While You Were Sleeping: 5 stories you might have missed, March 1 edition

Suicide bombing kills 27 at Shi'ite funeral in east Iraq

At least 27 people were killed when a bomber detonated his explosive vest at a funeral for the relative of a Shi'ite Muslim militia commander in the eastern Iraqi province of Diyala on Monday, security and medical sources said.

The attack in Muqdadiya, 80km north-east of Baghdad follows the deadliest bombing inside the capital so far this year, which left 78 people dead in a Shi'ite district on Sunday.

Security officials and police in Diyala said the target of the attack was two local commanders of the Hashid Shaabi umbrella group of Shi'ite militias who were attending the funeral ceremony for one of their relatives.


Pentagon waging cyber war against ISIS Washington, using commandos on ground

The Pentagon is expanding its cyberattacks against the Islamic State in Iraq and Syria's computer networks, senior defence officials said on Monday as they claimed to have seized the momentum in the 18-month-old fight against the group also known as ISIS.

Newly deployed commandos are also carrying out secret missions on the ground, Pentagon leaders said on Monday, in the latest signs of quietly expanding US activity.

Defence Secretary Ashton Carter and the US military's top officer, General Joe Dunford, told reporters the United States was determined to "accelerate" the anti-ISIS campaign and indicated cyber warfare is playing an increasingly important role in doing so.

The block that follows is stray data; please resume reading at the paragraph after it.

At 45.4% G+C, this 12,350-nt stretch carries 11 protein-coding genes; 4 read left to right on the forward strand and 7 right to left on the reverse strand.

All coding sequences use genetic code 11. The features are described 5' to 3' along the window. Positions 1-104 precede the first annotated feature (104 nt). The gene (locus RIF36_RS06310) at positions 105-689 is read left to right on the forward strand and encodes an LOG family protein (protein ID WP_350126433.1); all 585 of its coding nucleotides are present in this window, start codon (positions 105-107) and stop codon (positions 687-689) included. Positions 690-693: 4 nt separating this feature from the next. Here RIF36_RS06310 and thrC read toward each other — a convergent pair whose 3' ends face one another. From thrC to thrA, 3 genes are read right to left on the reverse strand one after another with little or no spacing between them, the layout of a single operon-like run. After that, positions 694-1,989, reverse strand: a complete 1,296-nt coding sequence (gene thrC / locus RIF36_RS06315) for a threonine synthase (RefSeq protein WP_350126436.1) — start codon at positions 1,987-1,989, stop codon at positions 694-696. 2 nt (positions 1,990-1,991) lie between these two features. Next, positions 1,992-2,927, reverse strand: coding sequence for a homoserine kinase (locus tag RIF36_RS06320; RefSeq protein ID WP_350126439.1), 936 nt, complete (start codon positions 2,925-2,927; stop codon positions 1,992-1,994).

Former TEPCO bosses indicted over Fukushima disaster

Three former executives of the crippled Fukushima nuclear plant operator were indicted on Monday over the 2011 atomic accident, in what will be the first criminal trial linked to the disaster.

Ex-Tokyo Electric Power (TEPCO) chairman Tsunehisa Katsumata, and former vice presidents Sakae Muto and Ichiro Takekuro were formally charged with professional negligence resulting in deaths and injury for their role in the crisis.

The trio were not taken into custody.


Donald Trump dismisses white supremacist campaign squall before Super Tuesday

Mr Donald Trump swatted away the latest controversy to shadow his unorthodox march towards the Republican presidential nomination on Monday, attributing his failure to disavow support from a white supremacist to a faulty television earpiece.

On the eve of the biggest voting day in the race to pick the 2016 United States presidential candidates, the Republican front runner tried to explain why he did not condemn backing from former Ku Klux Klan leader David Duke during a Sunday television interview.

"I'm sitting in a house in Florida with a very bad ear piece that they gave me, and you could hardly hear what he was saying, but what I heard was various groups," Mr Trump said on NBC's Today show.


Football: Infantino 'bought' Fifa votes, claims Palermo chief Marizio Zamparini

Outspoken Palermo president Maurizio Zamparini has courted controversy by claiming Gianni Infantino "bought" votes on his way to being elected president of Fifa.

Infantino was voted world football's new chief on Friday, the 45-year-old Swiss-Italian lawyer ending Sepp Blatter's controversial 18 years in charge.

Although Infantino has pledged to restore the battered image of Fifa, and despite his victory being widely applauded by key figures in the game, Zamparini cast doubt on whether the election process was fully transparent.